plates according to the standard protocol. Treat with the desired conditions.
2.Using a centrifuge plate attachment, spin plates at 200× g to sediment any
nonadherent cells (viable or dead) onto the coverslip. Remove all media.
3.If the culture medium contains serum, wash 1× for 3 min with phosphatebuffered saline (PBS) or serum-free culture medium to eliminate any residual
serum (Trypan Blue has a strong affinity for serum proteins, which affects
staining if serum is present; Reference 1). Recentrifuge as above. Remove the
4.Add a 0.2% Trypan Blue solution (0.4% Trypan Blue stock can be diluted 1:1
with PBS or serum-free culture medium) for 1 min.
5.Remove the Trypan Blue solution and immediately fix with 4% paraformaldehyde (PFA), pH 7.5, for 10 min at 20°–22°C, or 20 min at 0°C.
6.After fixation, rinse 3–4 times with PBS with gentle shaking until the PBS is
clear of any residual blue color. Gently lift the coverslips to free Trypan Blue
from underneath. Dehydrate the coverslips through sequential ethanol washes
(1 min each in 70% and 95%, 3× for 1 min in 100%), followed by immersion in
clearant (3× for 1 min in PRO-PAR Clearant [Anatech, Battle Creek, MI, USA]
—a xylene substitute).
7.Finally, mount the coverslips onto glass slides with a compatible permanent
mounting solution such as REFRAX Mounting Medium (Anatech).
ing would not be suitable for permanent
fixation and mounting. Figure 1 shows
a photograph of some Trypan Blue
staining using this method in our primary cultures of human fetal neurons.
Note the increase in Trypan Blue staining in the c-PAF (carbamyl-platelet activating factor: a phospholipid mediator
known to cause both apoptosis and
necrosis in human and rat neuronal cultures; Reference 2) treated cells (Figure
1b) compared to control (Figure 1a).
Here it can be seen that the opportunities for morphological analysis of the
nonviable (and viable) cells are clearly
superior to those of more traditional
methods of Trypan Blue staining. Because this application significantly expands the versatility of Trypan Blue viability assays and is the only published
method of dye exclusion that allows for
a permanent record of the staining in
monolayer culture, we have found it to
be extremely useful in our laboratory.
been permanently stained with Trypan
Blue in situ. Although Trypan Blue
staining may not be the most suitable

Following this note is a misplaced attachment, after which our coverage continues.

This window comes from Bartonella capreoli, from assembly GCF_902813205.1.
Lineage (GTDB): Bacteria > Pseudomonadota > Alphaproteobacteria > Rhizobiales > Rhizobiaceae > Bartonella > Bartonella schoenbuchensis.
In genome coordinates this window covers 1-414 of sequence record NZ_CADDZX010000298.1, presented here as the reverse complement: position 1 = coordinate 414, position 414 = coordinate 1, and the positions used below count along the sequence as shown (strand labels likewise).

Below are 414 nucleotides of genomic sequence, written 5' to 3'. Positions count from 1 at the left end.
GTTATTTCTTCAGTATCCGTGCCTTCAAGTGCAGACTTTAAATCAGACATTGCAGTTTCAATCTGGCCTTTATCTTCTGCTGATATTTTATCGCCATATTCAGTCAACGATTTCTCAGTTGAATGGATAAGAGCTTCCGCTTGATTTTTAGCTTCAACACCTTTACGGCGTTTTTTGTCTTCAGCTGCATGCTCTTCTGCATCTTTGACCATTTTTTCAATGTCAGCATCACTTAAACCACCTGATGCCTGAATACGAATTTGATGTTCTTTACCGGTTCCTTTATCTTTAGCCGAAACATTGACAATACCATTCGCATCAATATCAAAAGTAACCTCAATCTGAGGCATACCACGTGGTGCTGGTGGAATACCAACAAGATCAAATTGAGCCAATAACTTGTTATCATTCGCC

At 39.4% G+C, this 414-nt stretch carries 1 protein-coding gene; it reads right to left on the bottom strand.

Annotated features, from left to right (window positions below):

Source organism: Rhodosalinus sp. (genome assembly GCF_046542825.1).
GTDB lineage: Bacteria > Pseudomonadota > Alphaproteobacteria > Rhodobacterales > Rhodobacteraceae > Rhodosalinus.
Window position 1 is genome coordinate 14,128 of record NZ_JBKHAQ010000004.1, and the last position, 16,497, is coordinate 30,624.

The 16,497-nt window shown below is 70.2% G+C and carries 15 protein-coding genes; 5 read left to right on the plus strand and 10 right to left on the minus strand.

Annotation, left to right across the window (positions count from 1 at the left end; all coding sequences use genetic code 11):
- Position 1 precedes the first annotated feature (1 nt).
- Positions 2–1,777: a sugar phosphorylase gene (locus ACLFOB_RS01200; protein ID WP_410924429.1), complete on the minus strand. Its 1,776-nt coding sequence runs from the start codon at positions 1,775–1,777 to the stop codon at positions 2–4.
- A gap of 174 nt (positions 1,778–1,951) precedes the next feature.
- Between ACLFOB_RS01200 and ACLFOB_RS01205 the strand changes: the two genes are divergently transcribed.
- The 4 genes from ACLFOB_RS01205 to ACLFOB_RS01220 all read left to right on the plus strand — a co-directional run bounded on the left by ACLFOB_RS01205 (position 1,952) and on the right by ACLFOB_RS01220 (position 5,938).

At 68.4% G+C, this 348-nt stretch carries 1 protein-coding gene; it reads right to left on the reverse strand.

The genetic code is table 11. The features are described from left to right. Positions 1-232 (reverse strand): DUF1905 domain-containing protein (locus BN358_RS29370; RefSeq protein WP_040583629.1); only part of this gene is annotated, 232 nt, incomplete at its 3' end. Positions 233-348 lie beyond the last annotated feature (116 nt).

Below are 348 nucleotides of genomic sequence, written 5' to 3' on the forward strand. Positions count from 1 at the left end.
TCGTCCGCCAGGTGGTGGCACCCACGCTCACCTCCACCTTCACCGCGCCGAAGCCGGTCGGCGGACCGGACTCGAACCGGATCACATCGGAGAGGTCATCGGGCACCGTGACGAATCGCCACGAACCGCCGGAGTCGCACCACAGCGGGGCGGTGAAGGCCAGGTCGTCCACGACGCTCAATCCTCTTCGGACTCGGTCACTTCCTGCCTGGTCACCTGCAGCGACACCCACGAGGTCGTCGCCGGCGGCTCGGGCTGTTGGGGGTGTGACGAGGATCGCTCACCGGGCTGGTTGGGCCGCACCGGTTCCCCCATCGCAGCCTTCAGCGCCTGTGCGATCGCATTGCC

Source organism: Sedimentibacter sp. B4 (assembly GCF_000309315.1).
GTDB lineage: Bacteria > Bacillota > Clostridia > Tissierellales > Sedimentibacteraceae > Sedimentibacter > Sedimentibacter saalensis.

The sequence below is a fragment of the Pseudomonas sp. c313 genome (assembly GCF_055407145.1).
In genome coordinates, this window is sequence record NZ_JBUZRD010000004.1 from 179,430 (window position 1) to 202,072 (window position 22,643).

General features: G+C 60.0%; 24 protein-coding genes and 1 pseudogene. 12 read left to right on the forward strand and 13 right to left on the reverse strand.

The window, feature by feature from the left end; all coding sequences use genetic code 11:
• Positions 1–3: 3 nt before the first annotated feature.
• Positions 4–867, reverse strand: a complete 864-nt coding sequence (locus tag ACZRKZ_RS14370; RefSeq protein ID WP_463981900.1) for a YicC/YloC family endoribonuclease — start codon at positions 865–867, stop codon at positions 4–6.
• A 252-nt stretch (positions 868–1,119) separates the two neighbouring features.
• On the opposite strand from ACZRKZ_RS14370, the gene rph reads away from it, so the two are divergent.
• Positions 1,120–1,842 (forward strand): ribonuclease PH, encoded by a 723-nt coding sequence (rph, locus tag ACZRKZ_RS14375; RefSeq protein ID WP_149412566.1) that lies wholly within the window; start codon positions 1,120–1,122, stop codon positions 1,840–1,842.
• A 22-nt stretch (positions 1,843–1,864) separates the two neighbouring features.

dye exclusion assay for all in situ viability assays, it is still commonly used
for monolayer cultures. For applications involving cytotoxicity, this method has been consistent and reproducible. Furthermore, the key innovation
and strength of this protocol is that it is
the only reported dye exclusion method
we know that has been found suitable
for permanent fixation and mounting in
monolayer culture. Krause et al. (3)
found that whereas Erythrosin B staining may be preferable to Trypan Blue
staining for monolayer cells in culture,
only the fluorescent form gave suitable
staining results. The red form of Erythrosin B for light microscopy did not
give effective staining, even at high
concentrations. Therefore, because fluorescent staining is susceptible to photo-bleaching, such Erythrosin B stain-
1.Allison, D.C. and P. Ridolpho. 1980. Use of
a Trypan Blue assay to measure the deoxyribonucleic acid content and radioactive labeling of viable cells. J. Histochem. Cytochem.
2.Gelbard, H.A., H.S.L.M. Nottet, S. Swindells, M. Jett, K.A. Dzenko, P. Genis, R.
White, L. Wang et al. 1994. Platelet-activating factor: a candidate Human Immunodeficiency Virus type 1-induced neurotoxin. J. Virol. 68:4628-4635.
3.Krause, A.W., W.W. Carley and W.W.
Webb. 1984. Fluorescent Erythrosin B is
preferable to Trypan Blue as a vital exclusion
Figure 1. Trypan Blue staining on primary cultures of human fetal neurons. Cultures are approximately 65% neuronal, 35% glial, taken from 2nd-trimester
human fetal cerebral cortical tissue, in strict accordance with NIH and University of Rochester guidelines for human fetal tissue. Photographs show cells treated with either: (A) vehicle control or (B) 250 ng/mL c-PAF for 24 h, then stained and mounted by the method we describe here. Photographs were taken at 132×
using an Olympus BX50 Light Microscope (Olympus, Lake Success, NY, USA) with ND25 and LBD filters and Nomarski optics (Olympus) to enhance contrast
and add depth.
Vol. 22, No. 6 (1997)